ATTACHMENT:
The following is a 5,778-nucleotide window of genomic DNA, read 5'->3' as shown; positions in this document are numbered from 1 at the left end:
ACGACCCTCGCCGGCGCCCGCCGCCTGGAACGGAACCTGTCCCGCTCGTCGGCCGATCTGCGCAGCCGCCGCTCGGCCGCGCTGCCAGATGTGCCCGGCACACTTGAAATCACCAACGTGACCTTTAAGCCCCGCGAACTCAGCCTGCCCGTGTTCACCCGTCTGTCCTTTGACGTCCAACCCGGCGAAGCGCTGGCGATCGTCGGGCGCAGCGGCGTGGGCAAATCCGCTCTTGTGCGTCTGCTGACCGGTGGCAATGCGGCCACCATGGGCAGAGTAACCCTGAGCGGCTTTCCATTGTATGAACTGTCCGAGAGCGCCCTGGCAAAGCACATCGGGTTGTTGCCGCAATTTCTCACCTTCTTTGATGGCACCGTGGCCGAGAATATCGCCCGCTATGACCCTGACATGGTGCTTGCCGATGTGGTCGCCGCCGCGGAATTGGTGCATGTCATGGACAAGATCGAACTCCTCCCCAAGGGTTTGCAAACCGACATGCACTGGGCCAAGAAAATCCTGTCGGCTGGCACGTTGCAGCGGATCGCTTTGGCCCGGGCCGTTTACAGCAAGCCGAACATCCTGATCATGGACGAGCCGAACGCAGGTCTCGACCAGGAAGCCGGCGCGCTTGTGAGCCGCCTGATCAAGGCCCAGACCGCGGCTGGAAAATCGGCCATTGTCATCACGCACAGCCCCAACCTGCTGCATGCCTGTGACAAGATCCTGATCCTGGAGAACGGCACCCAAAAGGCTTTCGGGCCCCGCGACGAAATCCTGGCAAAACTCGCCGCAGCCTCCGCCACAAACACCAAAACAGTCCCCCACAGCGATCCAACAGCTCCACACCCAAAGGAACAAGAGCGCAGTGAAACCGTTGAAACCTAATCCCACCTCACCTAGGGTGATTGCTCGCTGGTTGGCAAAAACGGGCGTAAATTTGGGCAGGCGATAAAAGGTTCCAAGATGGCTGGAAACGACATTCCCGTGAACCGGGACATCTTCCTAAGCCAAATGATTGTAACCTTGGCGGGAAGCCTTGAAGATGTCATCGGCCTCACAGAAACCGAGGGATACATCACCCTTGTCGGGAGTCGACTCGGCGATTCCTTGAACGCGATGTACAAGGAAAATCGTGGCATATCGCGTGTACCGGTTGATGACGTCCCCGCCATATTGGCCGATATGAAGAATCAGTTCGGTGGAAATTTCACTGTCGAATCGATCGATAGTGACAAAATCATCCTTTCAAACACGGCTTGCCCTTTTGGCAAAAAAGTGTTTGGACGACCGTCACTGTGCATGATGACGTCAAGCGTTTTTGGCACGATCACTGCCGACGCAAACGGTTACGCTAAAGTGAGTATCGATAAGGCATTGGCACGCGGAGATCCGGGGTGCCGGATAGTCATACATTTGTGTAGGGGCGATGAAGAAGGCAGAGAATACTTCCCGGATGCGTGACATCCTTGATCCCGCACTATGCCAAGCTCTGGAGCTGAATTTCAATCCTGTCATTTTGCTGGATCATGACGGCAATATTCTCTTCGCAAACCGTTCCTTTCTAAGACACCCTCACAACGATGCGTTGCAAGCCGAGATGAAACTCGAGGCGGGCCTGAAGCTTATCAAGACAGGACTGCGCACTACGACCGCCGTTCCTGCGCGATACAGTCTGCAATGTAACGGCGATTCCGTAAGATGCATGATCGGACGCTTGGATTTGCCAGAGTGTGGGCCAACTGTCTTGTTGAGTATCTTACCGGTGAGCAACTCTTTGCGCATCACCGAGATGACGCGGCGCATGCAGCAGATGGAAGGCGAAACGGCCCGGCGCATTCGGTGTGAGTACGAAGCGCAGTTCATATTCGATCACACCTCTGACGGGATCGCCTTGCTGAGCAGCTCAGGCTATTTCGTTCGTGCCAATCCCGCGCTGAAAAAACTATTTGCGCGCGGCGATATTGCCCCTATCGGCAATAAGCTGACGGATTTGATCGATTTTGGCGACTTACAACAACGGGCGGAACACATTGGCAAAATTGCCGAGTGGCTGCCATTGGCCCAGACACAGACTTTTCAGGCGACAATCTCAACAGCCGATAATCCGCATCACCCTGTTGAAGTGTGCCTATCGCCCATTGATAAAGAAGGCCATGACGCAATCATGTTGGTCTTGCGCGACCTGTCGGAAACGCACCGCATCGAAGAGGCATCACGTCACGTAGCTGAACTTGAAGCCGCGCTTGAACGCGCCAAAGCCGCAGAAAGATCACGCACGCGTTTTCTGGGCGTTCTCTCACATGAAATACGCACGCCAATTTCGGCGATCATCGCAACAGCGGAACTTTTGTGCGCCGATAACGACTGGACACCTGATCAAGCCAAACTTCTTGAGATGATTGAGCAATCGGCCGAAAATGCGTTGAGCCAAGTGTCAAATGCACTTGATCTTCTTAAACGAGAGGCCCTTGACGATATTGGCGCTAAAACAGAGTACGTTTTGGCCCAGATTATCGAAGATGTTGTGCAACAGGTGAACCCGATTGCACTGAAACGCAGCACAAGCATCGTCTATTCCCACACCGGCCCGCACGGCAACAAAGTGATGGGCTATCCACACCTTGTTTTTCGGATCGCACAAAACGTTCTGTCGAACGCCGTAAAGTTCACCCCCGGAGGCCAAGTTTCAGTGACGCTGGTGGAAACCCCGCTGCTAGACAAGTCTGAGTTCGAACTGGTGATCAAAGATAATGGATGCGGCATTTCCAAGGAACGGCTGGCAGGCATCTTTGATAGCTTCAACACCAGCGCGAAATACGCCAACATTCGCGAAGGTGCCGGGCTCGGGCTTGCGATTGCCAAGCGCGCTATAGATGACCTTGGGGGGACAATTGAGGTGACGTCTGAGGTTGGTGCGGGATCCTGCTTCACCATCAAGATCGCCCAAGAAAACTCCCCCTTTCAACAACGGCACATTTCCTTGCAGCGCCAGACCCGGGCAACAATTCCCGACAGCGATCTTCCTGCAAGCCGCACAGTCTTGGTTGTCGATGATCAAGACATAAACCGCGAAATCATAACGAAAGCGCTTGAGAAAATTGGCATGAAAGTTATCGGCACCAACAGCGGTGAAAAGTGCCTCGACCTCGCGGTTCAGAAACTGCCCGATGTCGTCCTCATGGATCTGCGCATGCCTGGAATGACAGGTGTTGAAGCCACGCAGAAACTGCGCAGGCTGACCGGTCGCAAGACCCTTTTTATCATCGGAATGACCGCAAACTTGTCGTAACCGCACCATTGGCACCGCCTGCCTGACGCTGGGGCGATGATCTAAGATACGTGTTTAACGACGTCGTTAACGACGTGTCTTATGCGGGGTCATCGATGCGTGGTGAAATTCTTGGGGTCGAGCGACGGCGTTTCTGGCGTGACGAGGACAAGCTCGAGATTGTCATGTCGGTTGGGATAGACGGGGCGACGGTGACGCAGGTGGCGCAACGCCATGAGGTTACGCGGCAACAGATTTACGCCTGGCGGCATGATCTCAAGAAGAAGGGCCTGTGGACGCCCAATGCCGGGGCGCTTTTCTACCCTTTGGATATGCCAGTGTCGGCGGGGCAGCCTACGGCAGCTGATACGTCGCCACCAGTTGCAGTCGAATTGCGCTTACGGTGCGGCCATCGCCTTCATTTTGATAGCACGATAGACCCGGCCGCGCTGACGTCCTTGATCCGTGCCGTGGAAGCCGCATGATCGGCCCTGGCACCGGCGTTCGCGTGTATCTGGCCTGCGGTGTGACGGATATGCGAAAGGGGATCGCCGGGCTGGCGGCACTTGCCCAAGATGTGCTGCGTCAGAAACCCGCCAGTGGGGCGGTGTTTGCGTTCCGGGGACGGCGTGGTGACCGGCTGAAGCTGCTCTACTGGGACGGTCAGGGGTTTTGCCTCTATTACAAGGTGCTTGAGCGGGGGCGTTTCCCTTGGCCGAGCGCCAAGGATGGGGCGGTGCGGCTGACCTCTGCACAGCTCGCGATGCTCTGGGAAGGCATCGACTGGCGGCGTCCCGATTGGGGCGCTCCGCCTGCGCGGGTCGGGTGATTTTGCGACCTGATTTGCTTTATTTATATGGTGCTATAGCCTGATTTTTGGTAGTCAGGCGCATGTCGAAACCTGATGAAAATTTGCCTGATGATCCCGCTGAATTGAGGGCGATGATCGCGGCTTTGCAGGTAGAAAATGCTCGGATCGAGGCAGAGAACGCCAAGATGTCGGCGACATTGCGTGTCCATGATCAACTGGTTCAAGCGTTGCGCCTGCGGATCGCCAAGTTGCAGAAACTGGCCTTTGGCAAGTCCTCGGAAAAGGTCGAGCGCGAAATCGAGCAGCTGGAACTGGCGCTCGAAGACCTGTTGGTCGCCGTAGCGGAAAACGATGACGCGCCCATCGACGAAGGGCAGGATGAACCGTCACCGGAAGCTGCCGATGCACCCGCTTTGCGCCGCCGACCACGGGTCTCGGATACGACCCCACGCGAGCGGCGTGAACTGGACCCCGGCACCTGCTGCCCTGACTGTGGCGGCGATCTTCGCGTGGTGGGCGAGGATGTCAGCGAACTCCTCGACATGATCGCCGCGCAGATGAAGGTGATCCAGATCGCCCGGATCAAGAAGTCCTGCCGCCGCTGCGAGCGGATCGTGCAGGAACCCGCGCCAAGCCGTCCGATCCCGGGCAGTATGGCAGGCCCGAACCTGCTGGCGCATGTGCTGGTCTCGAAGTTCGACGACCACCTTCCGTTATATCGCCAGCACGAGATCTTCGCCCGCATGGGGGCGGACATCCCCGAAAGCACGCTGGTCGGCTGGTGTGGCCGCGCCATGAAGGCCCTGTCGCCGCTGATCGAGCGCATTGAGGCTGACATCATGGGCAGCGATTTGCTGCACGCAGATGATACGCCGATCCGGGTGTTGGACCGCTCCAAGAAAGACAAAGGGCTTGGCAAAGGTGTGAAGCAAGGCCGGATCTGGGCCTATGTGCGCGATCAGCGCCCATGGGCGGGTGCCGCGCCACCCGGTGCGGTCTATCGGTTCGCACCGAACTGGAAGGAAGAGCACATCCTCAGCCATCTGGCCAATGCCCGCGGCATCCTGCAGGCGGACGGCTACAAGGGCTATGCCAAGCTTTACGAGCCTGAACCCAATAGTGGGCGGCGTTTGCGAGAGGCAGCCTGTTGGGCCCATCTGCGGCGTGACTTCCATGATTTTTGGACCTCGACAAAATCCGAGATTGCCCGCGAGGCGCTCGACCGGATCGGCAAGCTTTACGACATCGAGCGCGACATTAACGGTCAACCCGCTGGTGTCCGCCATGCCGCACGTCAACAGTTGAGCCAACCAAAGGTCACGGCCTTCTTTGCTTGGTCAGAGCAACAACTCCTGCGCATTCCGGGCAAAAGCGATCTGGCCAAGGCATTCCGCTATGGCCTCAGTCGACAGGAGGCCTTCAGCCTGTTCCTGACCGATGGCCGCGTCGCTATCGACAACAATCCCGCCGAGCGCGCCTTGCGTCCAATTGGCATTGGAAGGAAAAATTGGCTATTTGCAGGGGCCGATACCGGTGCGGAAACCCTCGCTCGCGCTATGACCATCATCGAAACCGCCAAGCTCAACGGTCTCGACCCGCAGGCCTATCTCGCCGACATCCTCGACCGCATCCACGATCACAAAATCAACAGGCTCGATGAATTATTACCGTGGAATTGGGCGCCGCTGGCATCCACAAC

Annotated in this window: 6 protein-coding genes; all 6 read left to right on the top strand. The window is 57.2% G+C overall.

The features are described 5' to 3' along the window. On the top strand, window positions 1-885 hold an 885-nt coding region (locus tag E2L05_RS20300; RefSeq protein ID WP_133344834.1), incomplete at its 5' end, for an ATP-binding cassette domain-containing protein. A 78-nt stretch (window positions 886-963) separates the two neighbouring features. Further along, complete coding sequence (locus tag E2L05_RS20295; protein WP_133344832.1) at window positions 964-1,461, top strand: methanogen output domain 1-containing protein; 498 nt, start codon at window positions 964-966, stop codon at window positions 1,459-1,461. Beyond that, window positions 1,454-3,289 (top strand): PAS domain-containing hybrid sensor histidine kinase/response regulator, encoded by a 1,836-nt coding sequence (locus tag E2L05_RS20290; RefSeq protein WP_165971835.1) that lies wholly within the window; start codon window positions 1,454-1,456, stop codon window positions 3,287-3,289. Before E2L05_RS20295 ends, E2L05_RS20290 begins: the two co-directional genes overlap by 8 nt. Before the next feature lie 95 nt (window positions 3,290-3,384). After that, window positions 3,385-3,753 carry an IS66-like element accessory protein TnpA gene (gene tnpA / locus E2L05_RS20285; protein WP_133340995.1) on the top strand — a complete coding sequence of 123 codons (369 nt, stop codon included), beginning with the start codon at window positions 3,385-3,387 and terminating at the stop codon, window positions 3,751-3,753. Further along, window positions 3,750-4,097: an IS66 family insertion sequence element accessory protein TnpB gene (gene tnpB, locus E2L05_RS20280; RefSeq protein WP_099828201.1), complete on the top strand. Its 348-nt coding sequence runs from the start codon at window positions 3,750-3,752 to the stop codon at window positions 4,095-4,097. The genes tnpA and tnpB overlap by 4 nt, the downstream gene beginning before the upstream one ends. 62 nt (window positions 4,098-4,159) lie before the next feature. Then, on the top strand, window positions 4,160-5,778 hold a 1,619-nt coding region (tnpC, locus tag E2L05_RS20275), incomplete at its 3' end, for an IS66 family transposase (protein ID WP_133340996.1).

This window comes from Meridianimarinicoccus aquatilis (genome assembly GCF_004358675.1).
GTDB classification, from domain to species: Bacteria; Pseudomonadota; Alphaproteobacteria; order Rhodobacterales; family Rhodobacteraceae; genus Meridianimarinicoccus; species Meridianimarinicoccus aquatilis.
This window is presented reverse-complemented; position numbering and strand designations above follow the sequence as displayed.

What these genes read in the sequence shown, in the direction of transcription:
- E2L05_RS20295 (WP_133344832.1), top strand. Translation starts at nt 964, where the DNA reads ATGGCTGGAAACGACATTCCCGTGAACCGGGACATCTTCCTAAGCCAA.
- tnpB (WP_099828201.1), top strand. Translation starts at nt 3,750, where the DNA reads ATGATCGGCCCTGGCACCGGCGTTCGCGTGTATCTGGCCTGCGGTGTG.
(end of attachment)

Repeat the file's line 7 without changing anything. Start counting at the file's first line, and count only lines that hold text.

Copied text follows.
This window is presented reverse-complemented; position numbering and strand designations above follow the sequence as displayed.